I'm a member of the Editors' Association of Canada, and have recently been part of discussions on our e-mail list and at last night's B.C. branch meeting about how much of our currently internal material (newsletters, lists of recommended reference books, etc.) should be available freely online to anyone who's interested.
You can probably predict my position on the matter from how much stuff you can read on this site without paying for it. In January, I'll be giving a presentation at the EAC B.C. branch meeting, focusing on how freelance editors can make their Web sites more effective, and one of my themes will be that giving stuff away helps bring in more business.
What should be free?
True, not everything should be free (it would be pretty hard to make a living as a writer and editor then), but I think our instinct is to make less free than we should. Whether for a profit-aiming company or a non-profit organization, it might be a bad business model to give stuff away, but that would depend on what you were actually selling. When talking about whether the EAC should put its newsletter, Active Voice, online freely, I wrote:
I would like to see Active Voice on the Web site and available to all.
Twelve years on the Internet (and a total of nearly twenty years online) has convinced me that making the newsletter widely and quickly available will be far more useful than restricting it in any way. My reasons are:
- In my mind, the primary benefits of EAC membership are in networking, job postings, and the professionalism membership implies (certification [currently being developed] will be a big part of that too).
- Active Voice is an excellent resource, but I don't think we would do ourselves any favours by keeping it under wraps. Those non-members who might read it are the very people we'd like to attract as members sooner or later. If they want to read it online, great.
- As an extra benefit, Google will index the PDF files, so when people search for topics covered in Active Voice, they might end up at the EAC site. The best sites have regularly updated, useful content rather than just promotional material, and posting Active Voice on the EAC site would be an easy way for us to accomplish that.
I'd also be inclined to make our recently-compiled list of recommended reference works (dictionaries, style guides, etc.) public, although I would restrict contributions and online comments to EAC members only. We are a professional organization, and membership only gains value when we demonstrate publicly that we know what we're talking about. The EAC is not in the business of selling Web content -- we are in the business of advocating for editors, and of making those who are members more worth hiring, both in reality and in perception.
Transparency, or Google can't find what's hidden
If people want to find a list of good editing resource books, what could be better for the Editors' Association than if they typed in "list of good style guides" into Google and ended up on the EAC Web site? I think it would bring more potential members from Canada to the site, and would also enhance the EAC's reputation among people (Canadian or not) who might hire our members.
Even as far as some internal EAC business goes, I believe transparency does no harm, which is the same reason I write about some of my personal life here on my site. Admitting, for example, that the EAC needs to change the way we are organized is no worse than an author admitting that recasting a sentence would make it clearer. Making that admission public is simply honest, and shows that we as an organization are not only willing to change to meet the times, but also willing to show how it's done. It's the same reason I admire Wired News for posting detailed information about its recent site redesign: they're talking about what was wrong before, and how they went about fixing it.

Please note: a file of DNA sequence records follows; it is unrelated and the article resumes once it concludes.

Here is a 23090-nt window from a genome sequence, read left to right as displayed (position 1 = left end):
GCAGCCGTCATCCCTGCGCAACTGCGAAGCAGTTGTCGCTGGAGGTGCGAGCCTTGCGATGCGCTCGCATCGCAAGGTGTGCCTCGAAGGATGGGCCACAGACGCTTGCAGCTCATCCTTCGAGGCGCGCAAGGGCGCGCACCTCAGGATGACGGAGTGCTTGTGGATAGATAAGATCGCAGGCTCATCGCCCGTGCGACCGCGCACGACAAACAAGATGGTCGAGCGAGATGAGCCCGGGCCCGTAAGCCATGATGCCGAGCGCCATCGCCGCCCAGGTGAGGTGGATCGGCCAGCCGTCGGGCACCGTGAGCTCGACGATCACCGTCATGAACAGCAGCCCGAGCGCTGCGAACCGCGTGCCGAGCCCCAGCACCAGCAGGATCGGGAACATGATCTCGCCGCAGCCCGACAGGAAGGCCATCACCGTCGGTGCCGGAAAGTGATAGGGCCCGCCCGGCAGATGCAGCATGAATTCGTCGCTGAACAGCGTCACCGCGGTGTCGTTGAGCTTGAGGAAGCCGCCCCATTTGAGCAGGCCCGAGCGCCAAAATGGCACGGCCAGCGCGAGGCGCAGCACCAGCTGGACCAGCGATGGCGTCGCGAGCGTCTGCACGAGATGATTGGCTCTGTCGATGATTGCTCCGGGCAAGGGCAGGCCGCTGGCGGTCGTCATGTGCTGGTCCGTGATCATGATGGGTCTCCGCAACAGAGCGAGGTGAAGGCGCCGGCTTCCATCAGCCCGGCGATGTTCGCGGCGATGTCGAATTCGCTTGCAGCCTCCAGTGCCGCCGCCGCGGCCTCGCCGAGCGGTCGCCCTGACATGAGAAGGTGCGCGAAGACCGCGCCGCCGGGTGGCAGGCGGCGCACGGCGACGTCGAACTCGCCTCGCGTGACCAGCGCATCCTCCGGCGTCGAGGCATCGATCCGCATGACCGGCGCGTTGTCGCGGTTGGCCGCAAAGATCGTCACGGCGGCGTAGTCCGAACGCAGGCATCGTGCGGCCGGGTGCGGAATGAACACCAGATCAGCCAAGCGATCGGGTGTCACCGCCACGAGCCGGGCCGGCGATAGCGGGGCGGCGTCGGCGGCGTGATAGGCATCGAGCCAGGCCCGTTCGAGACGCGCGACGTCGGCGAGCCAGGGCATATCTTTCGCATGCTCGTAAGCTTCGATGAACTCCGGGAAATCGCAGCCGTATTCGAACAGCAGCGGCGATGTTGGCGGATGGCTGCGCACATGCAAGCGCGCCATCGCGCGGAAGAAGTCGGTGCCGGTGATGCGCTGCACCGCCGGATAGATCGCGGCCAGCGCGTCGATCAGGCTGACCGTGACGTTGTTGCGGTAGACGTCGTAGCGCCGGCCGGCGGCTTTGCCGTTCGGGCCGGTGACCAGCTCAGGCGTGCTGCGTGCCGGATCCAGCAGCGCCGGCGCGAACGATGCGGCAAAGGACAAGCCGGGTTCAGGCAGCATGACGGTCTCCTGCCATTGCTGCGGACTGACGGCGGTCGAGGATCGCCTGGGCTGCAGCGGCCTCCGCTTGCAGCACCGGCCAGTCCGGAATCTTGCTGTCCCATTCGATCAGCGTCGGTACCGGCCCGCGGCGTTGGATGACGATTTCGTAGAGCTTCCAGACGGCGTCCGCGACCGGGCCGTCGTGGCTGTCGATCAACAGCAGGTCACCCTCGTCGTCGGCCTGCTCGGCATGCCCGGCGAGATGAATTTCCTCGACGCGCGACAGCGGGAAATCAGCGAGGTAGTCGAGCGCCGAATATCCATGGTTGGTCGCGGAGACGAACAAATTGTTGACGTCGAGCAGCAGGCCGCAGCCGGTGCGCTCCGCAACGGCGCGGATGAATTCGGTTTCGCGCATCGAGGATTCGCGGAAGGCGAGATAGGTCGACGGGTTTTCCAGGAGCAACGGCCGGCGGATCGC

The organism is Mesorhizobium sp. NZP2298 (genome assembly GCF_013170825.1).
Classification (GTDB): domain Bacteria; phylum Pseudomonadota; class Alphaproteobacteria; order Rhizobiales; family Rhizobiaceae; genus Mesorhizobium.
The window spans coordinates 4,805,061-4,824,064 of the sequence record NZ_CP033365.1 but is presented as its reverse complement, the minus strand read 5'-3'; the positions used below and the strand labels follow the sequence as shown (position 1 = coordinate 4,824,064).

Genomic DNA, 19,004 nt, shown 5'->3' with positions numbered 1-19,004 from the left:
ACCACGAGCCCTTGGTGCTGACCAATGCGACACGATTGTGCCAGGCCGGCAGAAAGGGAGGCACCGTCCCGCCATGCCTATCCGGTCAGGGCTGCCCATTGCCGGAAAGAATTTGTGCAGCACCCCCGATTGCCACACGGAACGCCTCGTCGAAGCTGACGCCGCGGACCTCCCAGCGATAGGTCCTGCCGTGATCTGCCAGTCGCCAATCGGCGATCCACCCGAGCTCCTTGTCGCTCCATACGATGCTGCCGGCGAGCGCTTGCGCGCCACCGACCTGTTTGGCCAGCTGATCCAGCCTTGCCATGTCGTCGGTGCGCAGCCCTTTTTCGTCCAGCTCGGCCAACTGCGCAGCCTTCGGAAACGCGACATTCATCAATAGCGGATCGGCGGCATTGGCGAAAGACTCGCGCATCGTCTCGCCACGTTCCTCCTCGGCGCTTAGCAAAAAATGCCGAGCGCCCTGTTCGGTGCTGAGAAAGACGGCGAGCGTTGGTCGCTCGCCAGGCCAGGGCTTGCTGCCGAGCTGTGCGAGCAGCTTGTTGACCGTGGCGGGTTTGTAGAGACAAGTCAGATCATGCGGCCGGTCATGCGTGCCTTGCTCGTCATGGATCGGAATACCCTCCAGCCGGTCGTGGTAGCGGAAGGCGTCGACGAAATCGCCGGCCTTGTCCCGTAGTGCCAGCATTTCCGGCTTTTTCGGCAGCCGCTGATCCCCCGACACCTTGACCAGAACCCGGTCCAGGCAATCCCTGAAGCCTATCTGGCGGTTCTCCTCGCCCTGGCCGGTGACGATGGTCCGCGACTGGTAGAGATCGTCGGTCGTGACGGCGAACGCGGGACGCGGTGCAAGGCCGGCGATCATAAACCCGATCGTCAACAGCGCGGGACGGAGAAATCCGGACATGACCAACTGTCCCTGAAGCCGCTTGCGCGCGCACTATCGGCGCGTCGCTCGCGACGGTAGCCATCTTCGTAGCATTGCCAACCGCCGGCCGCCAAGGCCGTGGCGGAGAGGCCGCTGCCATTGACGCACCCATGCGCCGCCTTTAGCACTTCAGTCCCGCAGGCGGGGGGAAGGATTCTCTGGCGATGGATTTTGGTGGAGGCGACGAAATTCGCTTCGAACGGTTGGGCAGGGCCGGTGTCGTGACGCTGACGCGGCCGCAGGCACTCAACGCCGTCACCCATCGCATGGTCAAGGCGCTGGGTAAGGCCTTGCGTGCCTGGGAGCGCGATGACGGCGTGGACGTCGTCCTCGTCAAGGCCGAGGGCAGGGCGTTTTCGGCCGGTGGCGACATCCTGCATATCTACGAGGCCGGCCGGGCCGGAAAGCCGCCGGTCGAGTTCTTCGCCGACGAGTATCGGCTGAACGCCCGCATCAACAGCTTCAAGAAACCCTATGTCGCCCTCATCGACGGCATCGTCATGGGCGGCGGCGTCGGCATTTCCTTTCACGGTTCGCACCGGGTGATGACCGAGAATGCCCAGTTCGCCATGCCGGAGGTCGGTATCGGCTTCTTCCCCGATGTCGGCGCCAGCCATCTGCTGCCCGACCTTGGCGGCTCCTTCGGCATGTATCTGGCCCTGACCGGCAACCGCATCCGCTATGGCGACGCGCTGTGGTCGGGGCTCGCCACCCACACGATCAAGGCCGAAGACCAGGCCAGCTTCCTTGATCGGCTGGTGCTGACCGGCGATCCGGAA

Maybe I advocate for this sort of position because I come into the EAC as both an editor and a long-time Internet guy. I've seen the benefits of the open nature of Internet technology and the "information wants to be free" (in the free speech, not necessarily free beer, sense) ethos.
As a personal example, I do a lot of writing and editing for free (on my Web site, for quality free online publications, etc.), and I find that free work brings me a lot of paid work from people who are impressed by what they can read for free, and from people who find me because they've searched for something I've written about online -- Google brings them to me.
Keeping some things private
In the EAC or any organization (or personal life), there are things that should remain internal -- lists of slow-paying clients, for instance, or debates about how much it's appropriate for someone to charge for their work. Being able to find those things easily would give clients too much of an advantage. On the other hand, general, edited information about how much clients should expect to pay wouldn't be much use without being public.
Discussions reflect one of the greatest benefits of membership in any organization: the sense of community and like-mindedness that is so hard to find for the many people in fields like editing who work alone. That's worth most of my membership fee right there, and I'd pay more for that alone. Sure, job postings, networking get-togethers, local branch meetings, seminars, courses, and book discounts are worth paying for too. However, things we can post freely on the Web that enhance our reputations, directly or indirectly, are probably worth much more when given away.